Doctor’s Diagnosis and Opinion to determine incapacity

A doctor’s opinion is not necessary to establish lack of capacity. Indeed, a diagnosis of a mental or physical disorder is not, by itself, sufficient evidence for a finding that one lacks the legal capacity to contract, convey, marry, make medical decisions, and so forth. Prob C §810. Nevertheless, a doctor’s opinion is persuasive evidence, especially if the petitioner can correlate it with the proposed conservatee’s behavior. For example, if the proposed conservatee is diagnosed with anxiety and depression (see Prob C §811(a)(4)), the petitioner should illustrate the effect of the disorder on the proposed conservatee’s ability to make decisions.

Does the Proposed Conservatee Lack Capacity

The Due Process in Competence Determinations Act (DPCDA) (Prob C §§810–813, 1801, 1881, 3201, 3204, 3208) sets forth guidelines for assessing the proposed conservatee’s legal competence. Probate Code §810 begins by codifying the presumption that all persons have the capacity to make their own decisions and take responsibility for their own actions. This presumption affects the burden of proof. Prob C §810(a). To overcome the presumption and obtain an order establishing a conservatorship, the petitioner must prove by clear and convincing evidence that the proposed conservatee either cannot provide for his or her own personal needs (conservator of the person; Prob C §1801(a)) or cannot manage his or her financial resources or resist fraud or undue influence (conservator of the estate; Prob C §1801(b)). Prob C §1801(e).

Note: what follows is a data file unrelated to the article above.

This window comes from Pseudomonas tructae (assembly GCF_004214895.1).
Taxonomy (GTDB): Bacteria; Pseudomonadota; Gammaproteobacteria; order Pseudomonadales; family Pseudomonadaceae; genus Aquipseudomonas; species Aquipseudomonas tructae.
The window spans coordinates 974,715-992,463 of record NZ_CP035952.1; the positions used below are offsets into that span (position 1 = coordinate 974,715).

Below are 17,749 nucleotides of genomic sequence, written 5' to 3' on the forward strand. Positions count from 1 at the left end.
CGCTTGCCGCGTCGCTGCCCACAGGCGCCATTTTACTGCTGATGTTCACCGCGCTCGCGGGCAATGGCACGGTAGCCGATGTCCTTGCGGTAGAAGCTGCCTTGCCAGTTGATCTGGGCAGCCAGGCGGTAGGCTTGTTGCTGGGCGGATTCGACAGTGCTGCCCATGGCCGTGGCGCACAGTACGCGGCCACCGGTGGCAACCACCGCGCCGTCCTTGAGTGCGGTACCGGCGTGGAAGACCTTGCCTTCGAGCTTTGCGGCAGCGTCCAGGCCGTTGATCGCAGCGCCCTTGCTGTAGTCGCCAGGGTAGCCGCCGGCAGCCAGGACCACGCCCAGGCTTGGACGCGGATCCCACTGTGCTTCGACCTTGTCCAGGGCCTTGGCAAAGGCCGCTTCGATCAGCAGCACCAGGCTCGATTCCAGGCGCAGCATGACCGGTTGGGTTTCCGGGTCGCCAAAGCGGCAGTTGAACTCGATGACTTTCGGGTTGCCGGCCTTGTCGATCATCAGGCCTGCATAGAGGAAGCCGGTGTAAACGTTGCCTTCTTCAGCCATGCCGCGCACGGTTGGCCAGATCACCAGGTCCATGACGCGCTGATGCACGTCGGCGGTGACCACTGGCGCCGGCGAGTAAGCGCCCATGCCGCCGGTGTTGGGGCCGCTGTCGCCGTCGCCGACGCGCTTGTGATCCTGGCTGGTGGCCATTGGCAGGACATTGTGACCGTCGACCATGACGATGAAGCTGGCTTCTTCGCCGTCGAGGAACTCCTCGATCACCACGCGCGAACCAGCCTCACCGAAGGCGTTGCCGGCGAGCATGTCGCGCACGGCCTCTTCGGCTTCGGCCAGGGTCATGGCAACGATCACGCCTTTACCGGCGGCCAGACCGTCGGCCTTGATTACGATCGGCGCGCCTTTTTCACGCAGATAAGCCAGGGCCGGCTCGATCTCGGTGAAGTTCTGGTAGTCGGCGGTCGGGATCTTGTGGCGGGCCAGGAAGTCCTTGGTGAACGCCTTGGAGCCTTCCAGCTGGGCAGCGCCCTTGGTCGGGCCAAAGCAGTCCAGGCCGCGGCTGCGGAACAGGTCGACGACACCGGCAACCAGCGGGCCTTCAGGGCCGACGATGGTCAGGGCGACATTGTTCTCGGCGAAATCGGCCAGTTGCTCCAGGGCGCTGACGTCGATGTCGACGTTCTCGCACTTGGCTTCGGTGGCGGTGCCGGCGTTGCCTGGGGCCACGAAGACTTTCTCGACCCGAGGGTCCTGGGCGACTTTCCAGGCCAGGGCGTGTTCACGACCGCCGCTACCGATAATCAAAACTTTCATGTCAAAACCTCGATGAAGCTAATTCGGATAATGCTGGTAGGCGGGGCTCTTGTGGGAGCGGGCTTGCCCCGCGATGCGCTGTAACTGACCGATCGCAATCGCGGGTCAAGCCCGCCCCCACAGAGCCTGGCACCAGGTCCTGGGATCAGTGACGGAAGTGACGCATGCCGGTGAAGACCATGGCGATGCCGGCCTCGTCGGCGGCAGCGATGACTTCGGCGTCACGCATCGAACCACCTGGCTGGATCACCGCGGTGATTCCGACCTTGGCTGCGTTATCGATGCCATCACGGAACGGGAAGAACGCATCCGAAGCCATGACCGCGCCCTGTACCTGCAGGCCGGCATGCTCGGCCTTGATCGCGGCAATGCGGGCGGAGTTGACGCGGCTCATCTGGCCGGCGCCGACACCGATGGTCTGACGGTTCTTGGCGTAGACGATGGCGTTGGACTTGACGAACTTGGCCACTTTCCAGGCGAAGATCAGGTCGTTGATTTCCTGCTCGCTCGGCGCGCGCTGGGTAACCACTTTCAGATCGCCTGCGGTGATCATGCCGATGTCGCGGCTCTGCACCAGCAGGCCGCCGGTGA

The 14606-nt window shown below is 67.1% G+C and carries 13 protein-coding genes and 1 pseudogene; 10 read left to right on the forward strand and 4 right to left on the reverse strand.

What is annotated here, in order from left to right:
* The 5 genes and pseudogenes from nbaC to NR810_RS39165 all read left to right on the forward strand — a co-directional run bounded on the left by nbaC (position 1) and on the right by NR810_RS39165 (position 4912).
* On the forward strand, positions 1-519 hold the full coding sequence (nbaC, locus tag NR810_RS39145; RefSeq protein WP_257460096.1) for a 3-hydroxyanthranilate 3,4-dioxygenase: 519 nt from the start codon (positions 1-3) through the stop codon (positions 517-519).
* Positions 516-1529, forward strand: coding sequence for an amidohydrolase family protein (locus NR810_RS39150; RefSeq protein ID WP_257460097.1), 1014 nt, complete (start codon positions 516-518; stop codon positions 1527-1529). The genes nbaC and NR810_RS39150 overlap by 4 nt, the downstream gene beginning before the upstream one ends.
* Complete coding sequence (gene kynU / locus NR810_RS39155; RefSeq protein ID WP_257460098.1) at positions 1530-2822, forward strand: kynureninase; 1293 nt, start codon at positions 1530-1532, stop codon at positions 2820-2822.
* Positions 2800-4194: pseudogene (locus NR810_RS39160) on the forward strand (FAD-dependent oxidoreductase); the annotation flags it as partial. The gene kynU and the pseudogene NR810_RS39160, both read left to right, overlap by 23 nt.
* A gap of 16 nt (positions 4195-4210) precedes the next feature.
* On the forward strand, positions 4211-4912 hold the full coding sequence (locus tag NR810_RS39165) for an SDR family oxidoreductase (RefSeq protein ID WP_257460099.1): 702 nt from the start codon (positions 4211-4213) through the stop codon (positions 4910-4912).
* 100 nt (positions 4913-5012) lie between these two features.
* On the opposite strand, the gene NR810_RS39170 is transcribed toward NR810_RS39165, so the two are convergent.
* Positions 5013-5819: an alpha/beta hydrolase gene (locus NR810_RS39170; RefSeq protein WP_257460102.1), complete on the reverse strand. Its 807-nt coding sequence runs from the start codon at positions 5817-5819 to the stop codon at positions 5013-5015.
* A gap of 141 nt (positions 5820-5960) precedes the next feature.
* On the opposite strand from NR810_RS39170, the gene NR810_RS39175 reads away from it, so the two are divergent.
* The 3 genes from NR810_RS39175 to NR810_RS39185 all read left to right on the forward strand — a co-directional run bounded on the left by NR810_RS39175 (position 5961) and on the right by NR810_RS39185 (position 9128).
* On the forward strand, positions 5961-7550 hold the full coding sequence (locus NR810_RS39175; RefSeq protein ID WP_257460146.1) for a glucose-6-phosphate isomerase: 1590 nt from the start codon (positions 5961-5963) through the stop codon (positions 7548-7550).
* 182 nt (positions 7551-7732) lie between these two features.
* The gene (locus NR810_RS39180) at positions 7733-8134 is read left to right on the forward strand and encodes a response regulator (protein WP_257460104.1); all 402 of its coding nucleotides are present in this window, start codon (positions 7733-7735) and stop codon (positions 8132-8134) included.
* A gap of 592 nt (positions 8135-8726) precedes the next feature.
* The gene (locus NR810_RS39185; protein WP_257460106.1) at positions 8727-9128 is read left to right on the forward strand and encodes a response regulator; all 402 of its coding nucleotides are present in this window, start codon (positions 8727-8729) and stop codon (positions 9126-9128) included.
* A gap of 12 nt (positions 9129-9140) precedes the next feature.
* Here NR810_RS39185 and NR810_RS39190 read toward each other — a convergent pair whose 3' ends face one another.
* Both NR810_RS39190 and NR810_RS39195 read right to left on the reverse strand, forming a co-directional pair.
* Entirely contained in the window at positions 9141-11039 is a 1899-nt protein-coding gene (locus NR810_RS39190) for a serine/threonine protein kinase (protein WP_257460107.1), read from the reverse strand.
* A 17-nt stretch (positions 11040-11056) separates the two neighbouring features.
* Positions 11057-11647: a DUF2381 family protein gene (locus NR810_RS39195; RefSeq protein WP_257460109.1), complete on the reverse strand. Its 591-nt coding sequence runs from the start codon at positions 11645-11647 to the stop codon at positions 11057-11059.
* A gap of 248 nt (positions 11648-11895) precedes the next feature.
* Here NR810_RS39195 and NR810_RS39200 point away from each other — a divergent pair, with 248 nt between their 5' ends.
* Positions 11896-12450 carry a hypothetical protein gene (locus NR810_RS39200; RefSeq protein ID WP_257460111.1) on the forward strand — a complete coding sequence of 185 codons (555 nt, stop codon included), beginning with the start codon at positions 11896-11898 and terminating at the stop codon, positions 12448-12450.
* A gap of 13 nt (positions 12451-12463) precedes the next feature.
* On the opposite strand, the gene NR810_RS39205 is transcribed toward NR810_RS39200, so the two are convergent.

Setting Aside a Will or Trust for Lack of Capacity

Will contests and attacks on trusts often involve the question of whether the testator or settlor had the requisite mental capacity at the time the instrument was executed. In most cases, the analysis of capacity to execute wills and trusts is the same. More stringent tests for capacity may apply to trusts, however, when they are irrevocable or when property is transferred to an independent trustee.


To make a valid will, the testator must be at least 18 years of age and of sound mind. More specifically, a person is not mentally competent to make a will if at the time of making the will he or she either:

  • Does not have sufficient mental capacity to (1) understand the nature of the testamentary act, (2) understand and recollect the nature and situation of his or her property, or (3) remember and understand his or her relations to living descendants, spouse, parents, and others whose interests are affected by the will; or
  • Suffers from a mental disorder with symptoms including delusions or hallucinations that result in his or her devising property in a way that, except for the delusions or hallucinations, he or she would not have done.

A testator’s beliefs may be inaccurate without being delusional. A mere unfounded belief does not justify overturning a will when there is any evidence supporting the belief. To destroy testamentary capacity, a delusion must be one so irrational that no normal person could have it.

To justify setting aside a will, the alleged delusions or hallucinations must cause the testator to devise his or her property in a way that he or she would not have done in their absence. It is not sufficient merely to establish that a testator was the victim of delusions or hallucinations.